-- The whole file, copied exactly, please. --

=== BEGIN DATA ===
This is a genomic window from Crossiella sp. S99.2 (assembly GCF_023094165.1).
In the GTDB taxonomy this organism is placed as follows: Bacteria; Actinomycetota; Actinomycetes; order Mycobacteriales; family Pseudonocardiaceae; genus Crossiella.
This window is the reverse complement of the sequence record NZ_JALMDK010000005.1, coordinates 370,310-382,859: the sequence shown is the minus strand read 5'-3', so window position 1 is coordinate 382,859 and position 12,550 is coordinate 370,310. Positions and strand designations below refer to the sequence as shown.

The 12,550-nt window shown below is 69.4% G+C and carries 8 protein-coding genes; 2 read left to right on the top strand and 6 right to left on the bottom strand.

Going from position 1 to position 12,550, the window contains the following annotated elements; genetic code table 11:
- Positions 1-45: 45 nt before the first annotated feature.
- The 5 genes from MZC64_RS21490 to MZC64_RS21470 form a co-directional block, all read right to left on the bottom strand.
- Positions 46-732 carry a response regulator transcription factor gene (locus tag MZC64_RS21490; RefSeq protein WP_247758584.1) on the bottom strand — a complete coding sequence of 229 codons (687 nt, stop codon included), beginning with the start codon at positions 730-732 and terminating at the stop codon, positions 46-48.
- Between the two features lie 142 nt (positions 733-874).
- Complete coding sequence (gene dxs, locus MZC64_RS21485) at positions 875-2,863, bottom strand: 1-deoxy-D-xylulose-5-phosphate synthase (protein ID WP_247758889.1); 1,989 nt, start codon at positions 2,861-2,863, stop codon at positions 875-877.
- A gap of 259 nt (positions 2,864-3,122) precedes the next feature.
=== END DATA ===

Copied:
This is a genomic window from Crossiella sp. S99.2 (assembly GCF_023094165.1).
In the GTDB taxonomy this organism is placed as follows: Bacteria; Actinomycetota; Actinomycetes; order Mycobacteriales; family Pseudonocardiaceae; genus Crossiella.
This window is the reverse complement of the sequence record NZ_JALMDK010000005.1, coordinates 370,310-382,859: the sequence shown is the minus strand read 5'-3', so window position 1 is coordinate 382,859 and position 12,550 is coordinate 370,310. Positions and strand designations below refer to the sequence as shown.

The 12,550-nt window shown below is 69.4% G+C and carries 8 protein-coding genes; 2 read left to right on the top strand and 6 right to left on the bottom strand.

Going from position 1 to position 12,550, the window contains the following annotated elements; genetic code table 11:
- Positions 1-45: 45 nt before the first annotated feature.
- The 5 genes from MZC64_RS21490 to MZC64_RS21470 form a co-directional block, all read right to left on the bottom strand.
- Positions 46-732 carry a response regulator transcription factor gene (locus tag MZC64_RS21490; RefSeq protein WP_247758584.1) on the bottom strand — a complete coding sequence of 229 codons (687 nt, stop codon included), beginning with the start codon at positions 730-732 and terminating at the stop codon, positions 46-48.
- Between the two features lie 142 nt (positions 733-874).
- Complete coding sequence (gene dxs, locus MZC64_RS21485) at positions 875-2,863, bottom strand: 1-deoxy-D-xylulose-5-phosphate synthase (protein ID WP_247758889.1); 1,989 nt, start codon at positions 2,861-2,863, stop codon at positions 875-877.
- A gap of 259 nt (positions 2,864-3,122) precedes the next feature.